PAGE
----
I've had high blood pressure for a long time. Does this mean I'll get pre-eclampsia?
You may not get pre-eclampsia, but you will be at higher risk than women who have not had this problem before. If you have chronic high blood pressure or had high blood pressure at your booking-in appointment, you will be monitored very closely, and may be prescribed a low dose of aspirin.
If you know you have problems with high blood pressure, speak to your GP for advice before you get pregnant if possible and try to improve your lifestyle by keeping to a healthy weight and stopping smoking before you conceive.
How can I tell the difference between normal vaginal discharge and something to worry about?
It is normal to have vaginal discharge, and the amount of discharge does increase during pregnancy. It should be clear or whitish and you will notice an odour, but this should not be very strong or unpleasant.
It happens because the cervix and walls of the vagina get softer and change slightly in texture in preparation for birth. Extra discharge can help prevent infection travelling from the vagina and into the womb, so it is a good thing for your baby.
A particular type of discharge happens in the last week or so – it may be thicker and have some small streaks of blood in it. This is called a “show” and is represents the mucus that has been in the cervix coming away in preparation for delivery
If you notice any major changes, such as a change in colour or texture, a nasty smell, or if you are itchy or sore down below, talk to your healthcare team as soon as possible.
It may be a mild infection, such as thrush, but it could also indicate a more serious infection. If you have any bleeding, phone your midwife or hospital straight away.
I had diabetes before I became pregnant - is it only gestational diabetes that affects pregnancy?
No. Women with diabetes of any kind are considered at high risk of serious health problems during pregnancy - for them and their babies.
Just like gestational diabetes, types 1 and 2 diabetes make you more likely to have a very large baby, which is linked to problems in pregnancy, having an induction,caesarean or miscarriage, and having problems with your eyes or kidneys.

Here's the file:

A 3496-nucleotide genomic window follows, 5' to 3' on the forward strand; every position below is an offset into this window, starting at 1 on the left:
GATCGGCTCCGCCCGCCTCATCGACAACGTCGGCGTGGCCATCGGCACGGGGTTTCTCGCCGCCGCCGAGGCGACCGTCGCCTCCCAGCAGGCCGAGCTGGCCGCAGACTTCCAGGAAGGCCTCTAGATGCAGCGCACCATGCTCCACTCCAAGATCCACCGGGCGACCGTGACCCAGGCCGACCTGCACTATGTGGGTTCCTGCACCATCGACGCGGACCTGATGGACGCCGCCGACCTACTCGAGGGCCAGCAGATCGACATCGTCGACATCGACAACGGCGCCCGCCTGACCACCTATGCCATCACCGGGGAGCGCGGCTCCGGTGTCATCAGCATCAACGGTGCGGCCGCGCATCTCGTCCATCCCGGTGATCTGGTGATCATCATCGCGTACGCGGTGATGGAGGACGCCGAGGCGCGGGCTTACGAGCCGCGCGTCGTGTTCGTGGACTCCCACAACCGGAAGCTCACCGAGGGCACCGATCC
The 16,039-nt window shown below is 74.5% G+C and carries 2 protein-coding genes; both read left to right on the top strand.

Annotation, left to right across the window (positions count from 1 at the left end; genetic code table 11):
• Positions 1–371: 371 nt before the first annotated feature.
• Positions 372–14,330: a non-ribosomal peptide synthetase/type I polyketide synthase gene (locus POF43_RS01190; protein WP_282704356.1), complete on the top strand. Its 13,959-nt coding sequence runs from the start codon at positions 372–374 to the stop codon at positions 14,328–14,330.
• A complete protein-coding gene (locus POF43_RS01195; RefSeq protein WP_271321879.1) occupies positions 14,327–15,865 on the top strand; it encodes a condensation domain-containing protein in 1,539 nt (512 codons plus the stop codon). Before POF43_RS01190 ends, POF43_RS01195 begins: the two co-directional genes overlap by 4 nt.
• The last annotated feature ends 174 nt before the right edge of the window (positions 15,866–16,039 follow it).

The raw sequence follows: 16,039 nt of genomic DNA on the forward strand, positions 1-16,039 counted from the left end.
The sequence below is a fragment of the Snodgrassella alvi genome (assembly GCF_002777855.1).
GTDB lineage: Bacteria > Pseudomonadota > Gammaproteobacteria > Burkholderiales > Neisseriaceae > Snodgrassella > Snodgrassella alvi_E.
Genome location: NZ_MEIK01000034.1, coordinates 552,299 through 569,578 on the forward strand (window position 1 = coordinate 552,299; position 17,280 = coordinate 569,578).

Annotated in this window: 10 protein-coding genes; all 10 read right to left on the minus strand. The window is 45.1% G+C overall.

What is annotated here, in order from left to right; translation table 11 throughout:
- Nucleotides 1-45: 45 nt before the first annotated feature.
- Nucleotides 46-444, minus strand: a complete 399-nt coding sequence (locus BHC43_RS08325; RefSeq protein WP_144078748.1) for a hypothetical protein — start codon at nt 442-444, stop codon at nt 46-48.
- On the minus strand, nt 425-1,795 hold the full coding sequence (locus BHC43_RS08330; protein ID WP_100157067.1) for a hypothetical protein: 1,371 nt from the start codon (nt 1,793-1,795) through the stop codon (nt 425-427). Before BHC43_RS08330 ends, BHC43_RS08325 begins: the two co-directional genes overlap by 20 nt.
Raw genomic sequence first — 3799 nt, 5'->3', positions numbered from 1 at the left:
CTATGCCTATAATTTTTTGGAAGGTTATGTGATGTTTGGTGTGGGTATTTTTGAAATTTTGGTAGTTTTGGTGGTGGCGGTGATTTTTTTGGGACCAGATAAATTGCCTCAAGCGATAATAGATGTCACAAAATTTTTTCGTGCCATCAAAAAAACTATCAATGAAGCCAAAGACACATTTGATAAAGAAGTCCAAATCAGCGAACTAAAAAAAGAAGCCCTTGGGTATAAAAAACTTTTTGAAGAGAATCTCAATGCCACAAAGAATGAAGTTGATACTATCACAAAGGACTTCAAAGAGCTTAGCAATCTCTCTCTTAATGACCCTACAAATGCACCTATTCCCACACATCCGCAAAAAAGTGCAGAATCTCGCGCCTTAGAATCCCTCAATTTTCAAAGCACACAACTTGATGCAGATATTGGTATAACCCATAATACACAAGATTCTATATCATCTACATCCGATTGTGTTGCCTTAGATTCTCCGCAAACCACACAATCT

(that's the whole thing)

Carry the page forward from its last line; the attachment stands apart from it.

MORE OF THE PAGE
Women with type 1 or 2 diabetes before they get pregnant have slightly higher risk of stillbirth, or their baby having an abnormality with the way the heart or brain develops, or breathing problems needing special care. Fortunately all these problems are rare and most women with diabetes are able to have a healthy pregnancy and a healthy baby.
You will need special advice on how to look after yourself during pregnancy and will also need to take higher levels of folic acid supplements. If you have type 1 diabetes, you will need to be given testing strips to monitor your blood or urine.
If you do have diabetes outside pregnancy, it is very important to see your GP for advice before you fall pregnant. If you can control your diabetes before pregnancy, this will help minimise problems later on.
I've heard so much conflicting advice about drinking alcohol during pregnancy - is it really such a big deal?
If you drink when you're pregnant, it passes through your placenta to your baby, which means that it does reach affect your baby. Your baby’s liver is immature when she / he in the womb, and it does not process alcohol out of the blood stream as effectively as yours does. We know that alcohol is associated with a range of problems including miscarriage, poor growth in the womb, and premature birth, and that it can cause learning difficulties, and fetal alcohol syndrome. The problem is that experts don’t know how much alcohol, if any, is 100% safe for the developing baby.
Therefore the Chief Medical Officers across the UK recommend that if you’re pregnant or trying to become pregnant, the safest approach is not to drink at all.